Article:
Beyond Relational Databases: Is Your Data Relational?

One of the strangest things about technology is how it moves in circles.  The relational database isn’t new technology, and while many changes to the storage model and the performance of the system has changed, the underlying concept is the same.  The leading databases, except for Oracle, all bare SQL in the name, giving the impression that SQL was critical to the concept of the relational database, not merely a front end language for describing access to relational data.

Web sites fit nicely into a relational model.  They have categories, articles, products, etc., sets of data.  The idea of applying set theory to data is at the core of the relational database.  I can quickly and easily get all Articles in the Category of SEO, because those fields are tagged, and I simply pull the appropriate subset.  You can always get intersections (with JOINs), unions, set deletes (EXCEPT), and other set operations… if you are using sets of data.

Martin Kleppmann asks, on Carsonified, Should you go Beyond Relational Databases? That’s the wrong question to ask.  The question is, “Is your data relational?”  If you have groupings of like data, then you need a relational database.  If you are building an application with non-relational data, then storing it in the database to have a quick id look up is foolish, and you should be looking for persistent data storage that is optimized for that sort of data.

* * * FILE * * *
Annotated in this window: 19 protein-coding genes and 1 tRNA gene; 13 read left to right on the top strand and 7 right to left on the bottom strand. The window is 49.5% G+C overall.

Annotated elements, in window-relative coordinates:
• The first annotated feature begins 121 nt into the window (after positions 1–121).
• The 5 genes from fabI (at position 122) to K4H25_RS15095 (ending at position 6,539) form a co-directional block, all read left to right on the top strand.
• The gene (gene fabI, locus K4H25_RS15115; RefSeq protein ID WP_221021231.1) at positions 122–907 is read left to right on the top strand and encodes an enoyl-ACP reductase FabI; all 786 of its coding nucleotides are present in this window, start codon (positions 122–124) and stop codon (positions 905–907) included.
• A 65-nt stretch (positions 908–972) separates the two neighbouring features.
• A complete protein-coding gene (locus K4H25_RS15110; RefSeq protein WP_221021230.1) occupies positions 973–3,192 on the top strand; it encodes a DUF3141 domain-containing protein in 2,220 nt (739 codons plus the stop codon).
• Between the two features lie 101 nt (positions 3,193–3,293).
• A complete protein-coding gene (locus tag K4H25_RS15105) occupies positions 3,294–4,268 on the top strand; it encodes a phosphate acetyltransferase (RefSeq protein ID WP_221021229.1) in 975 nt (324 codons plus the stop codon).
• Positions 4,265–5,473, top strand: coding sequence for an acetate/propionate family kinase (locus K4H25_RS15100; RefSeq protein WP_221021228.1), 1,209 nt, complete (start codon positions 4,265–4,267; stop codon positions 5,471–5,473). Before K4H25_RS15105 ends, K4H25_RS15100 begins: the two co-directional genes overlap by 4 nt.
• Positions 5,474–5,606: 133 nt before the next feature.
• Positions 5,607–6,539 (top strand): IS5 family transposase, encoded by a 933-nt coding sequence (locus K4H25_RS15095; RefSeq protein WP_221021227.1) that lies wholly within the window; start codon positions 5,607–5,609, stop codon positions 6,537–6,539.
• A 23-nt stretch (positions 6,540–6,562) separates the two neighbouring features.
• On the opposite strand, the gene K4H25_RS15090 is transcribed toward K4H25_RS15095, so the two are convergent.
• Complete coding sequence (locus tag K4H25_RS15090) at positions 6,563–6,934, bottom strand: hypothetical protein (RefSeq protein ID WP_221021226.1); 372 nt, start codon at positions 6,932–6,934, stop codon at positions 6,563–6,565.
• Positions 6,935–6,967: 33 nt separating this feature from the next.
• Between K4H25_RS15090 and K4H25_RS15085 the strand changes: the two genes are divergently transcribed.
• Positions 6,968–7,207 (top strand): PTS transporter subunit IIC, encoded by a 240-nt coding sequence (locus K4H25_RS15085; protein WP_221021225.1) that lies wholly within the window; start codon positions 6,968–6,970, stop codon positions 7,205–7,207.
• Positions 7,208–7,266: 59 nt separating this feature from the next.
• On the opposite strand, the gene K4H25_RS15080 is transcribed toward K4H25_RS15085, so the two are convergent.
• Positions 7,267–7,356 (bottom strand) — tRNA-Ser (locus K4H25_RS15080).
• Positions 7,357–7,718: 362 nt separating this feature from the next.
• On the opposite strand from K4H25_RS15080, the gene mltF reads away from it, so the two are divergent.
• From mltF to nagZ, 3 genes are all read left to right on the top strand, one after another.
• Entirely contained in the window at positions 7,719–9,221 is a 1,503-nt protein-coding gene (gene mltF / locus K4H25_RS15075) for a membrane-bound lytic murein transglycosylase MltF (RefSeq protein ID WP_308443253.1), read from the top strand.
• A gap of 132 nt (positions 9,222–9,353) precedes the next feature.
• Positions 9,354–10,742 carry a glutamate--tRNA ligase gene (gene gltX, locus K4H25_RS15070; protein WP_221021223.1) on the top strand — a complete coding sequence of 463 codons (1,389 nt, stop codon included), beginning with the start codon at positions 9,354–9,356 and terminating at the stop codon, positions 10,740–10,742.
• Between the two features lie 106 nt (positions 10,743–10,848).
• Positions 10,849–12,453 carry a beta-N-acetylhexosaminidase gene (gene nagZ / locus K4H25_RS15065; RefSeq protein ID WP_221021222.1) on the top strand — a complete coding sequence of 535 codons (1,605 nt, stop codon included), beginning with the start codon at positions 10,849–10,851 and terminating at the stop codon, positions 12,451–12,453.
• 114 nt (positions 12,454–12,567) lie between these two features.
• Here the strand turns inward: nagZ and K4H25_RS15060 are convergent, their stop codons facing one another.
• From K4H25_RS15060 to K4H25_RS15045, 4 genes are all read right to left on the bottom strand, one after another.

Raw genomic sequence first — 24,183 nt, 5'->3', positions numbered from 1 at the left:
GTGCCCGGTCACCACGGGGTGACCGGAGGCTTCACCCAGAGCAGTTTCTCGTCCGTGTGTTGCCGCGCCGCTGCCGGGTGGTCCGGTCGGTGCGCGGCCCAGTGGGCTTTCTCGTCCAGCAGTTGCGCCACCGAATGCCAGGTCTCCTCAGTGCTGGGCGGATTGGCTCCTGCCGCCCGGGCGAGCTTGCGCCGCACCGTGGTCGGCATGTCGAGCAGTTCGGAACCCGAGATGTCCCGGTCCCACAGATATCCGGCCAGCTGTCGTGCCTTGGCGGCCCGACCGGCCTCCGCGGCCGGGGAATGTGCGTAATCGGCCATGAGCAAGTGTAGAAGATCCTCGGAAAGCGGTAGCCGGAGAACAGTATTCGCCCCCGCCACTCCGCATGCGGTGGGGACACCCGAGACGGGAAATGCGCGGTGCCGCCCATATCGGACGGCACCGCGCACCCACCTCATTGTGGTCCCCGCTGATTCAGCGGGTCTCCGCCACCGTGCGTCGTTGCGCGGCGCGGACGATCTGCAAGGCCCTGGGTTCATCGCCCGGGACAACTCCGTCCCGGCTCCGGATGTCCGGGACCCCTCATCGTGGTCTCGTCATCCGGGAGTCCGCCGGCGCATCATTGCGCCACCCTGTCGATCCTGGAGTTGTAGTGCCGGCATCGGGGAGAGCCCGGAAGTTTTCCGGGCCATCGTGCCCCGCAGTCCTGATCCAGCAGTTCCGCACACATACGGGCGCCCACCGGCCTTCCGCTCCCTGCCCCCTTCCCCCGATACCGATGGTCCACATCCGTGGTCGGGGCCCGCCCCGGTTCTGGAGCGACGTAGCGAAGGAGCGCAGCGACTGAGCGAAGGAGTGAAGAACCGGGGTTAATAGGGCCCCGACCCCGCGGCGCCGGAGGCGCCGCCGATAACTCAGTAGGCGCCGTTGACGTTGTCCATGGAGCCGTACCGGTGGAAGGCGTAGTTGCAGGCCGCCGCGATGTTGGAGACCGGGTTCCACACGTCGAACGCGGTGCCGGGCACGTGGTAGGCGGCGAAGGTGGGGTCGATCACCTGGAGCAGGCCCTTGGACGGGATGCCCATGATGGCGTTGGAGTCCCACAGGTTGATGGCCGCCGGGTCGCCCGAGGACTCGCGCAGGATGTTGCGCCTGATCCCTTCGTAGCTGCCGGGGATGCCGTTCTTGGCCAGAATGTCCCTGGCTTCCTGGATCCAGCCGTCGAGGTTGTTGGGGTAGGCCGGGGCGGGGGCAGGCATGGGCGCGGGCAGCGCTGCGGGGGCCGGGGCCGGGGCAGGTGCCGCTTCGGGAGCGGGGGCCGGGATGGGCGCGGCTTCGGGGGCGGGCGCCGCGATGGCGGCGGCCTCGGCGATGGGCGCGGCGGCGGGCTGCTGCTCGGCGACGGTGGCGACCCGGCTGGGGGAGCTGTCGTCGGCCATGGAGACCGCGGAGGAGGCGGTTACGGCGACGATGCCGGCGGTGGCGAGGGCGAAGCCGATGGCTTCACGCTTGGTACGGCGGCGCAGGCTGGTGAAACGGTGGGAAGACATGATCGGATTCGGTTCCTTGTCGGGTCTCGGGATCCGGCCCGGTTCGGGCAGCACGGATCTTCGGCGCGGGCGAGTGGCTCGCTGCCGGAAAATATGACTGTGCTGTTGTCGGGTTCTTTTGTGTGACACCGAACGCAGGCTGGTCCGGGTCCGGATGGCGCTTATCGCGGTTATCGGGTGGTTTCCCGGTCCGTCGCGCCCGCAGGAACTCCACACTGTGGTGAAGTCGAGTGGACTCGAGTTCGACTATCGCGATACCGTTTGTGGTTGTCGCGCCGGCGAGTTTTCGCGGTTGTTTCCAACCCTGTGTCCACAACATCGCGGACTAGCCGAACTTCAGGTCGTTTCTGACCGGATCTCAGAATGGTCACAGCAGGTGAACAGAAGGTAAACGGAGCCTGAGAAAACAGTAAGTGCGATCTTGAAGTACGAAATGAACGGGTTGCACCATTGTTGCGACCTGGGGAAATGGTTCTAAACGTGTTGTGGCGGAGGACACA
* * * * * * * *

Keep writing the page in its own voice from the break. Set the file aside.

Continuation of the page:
For temporary storage, a system like memcached is perfect, it gives you lightning fast references to data that may only exist temporarily.  For a long term storage, maybe a database is your answer, or maybe you need something more tied to your data structure.  We wouldn’t suggest Microsoft switch from it’s DOC format (and the Docx XML version) to relational databases, but I wouldn’t put relational data into something more object oriented.  You might use objects to represent it in memory for easier programming, but if the data is essentially relational, keep it in relations.

Data structures are at the core of computer science.  With all the free information out there, there is no excuse to be building a large scale system without knowing the basics.  The fact that Twitter built their operation without knowing what they were doing doesn’t mean that everyone can… Bill Gates dropped out of Harvard and made a fortune, not every Harvard drop-out is so successful.

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